Fortress Real Developments senior vice president of market research and analytics Ben Myers noted that cheaper transport costs stemming from an improved transit network will make lower-priced homes in the GTA’s peripheries (and other out-of-the-way locales) more viable choices for would-be buyers—thus alleviating overcrowding pressures in the inner-city area.
“I’ve always pointed to additional transit spending,” Myers said in an interview with BuzzTV last month. “There’s a lot of areas now that wouldn’t be viewed as the neighbourhood that people want to live in and part of that is…[these areas] just can’t get access to good jobs.”
“If we could add additional subway lines, if we could add more transit, if we could do more service on the GO lines and quicker access to move people throughout the Greater Toronto Area — I think that’s one of the key things, to allow people from different markets to move around and access those jobs,” Myers added.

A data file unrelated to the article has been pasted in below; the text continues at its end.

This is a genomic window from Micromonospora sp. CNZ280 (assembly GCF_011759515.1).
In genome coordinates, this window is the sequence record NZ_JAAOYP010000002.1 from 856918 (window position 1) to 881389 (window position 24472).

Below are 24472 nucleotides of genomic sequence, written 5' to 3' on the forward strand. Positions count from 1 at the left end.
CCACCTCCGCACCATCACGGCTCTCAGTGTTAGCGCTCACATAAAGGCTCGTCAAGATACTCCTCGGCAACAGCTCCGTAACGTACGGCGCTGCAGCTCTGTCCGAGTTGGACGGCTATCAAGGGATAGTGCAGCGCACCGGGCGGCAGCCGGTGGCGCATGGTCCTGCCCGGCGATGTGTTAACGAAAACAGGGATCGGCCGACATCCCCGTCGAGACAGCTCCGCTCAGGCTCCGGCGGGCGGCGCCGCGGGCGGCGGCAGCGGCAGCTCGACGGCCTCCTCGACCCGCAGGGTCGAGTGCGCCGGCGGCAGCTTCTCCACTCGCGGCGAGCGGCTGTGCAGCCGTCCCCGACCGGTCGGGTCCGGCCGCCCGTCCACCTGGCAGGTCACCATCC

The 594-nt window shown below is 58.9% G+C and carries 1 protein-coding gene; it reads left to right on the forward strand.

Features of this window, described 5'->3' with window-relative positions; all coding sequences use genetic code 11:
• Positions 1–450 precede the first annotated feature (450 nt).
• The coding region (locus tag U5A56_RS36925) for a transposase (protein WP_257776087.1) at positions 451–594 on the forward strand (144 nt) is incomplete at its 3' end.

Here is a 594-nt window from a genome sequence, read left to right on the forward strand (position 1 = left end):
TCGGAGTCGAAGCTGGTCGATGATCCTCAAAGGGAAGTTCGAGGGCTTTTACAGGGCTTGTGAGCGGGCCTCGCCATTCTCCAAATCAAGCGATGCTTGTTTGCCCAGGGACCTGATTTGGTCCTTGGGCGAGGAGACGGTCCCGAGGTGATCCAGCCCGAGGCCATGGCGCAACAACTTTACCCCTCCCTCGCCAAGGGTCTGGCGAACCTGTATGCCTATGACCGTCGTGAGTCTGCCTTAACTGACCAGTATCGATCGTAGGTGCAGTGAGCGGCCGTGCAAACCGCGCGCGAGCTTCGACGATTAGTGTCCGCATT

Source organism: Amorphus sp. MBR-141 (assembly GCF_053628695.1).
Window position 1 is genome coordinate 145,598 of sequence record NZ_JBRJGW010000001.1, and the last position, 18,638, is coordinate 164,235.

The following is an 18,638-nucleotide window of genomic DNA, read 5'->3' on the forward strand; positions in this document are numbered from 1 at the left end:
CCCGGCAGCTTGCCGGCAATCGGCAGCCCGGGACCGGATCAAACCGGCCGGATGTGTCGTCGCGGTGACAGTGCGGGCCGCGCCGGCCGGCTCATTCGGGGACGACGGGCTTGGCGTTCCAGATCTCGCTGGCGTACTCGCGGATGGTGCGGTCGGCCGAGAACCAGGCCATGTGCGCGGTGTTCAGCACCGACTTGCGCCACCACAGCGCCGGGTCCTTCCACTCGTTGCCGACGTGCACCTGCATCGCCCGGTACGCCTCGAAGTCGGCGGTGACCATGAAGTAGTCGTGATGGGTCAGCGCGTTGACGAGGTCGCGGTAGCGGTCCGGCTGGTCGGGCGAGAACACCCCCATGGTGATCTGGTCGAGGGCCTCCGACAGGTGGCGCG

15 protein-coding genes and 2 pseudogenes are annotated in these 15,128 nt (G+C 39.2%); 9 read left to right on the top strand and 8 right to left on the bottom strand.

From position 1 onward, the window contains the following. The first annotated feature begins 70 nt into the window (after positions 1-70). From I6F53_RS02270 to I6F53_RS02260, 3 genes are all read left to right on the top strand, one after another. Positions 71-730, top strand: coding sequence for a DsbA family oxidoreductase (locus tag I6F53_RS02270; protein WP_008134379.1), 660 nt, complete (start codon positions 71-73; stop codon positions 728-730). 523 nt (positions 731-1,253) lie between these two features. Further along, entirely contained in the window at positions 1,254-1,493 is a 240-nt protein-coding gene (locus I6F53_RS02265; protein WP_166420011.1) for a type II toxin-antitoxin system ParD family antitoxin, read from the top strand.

“People want access to good jobs. So the easiest way to do that is just to move people quickly.”
Dismal predictions from the Toronto Real Estate Board and the Building Industry and Land Development Association indicated a difficult year ahead for first-time buyers in the city, amid growing purchase costs and ever-declining supply.
In mid-February, TREB forecast that the average price of a home in the GTA will see double-digit percentage growth in 2017, up to an average of $825,000. BILD figures also noted that only 13,670 new homes were for sale in the GTA as of December, compared to 30,400 a decade ago.
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While federal and provincial authorities are currently focused on addressing either housing supply or demand issues to improve housing affordability in the Greater Toronto Area, a markets observer argued that a more effective intervention would be for governments to spend higher amounts in the region’s transit options.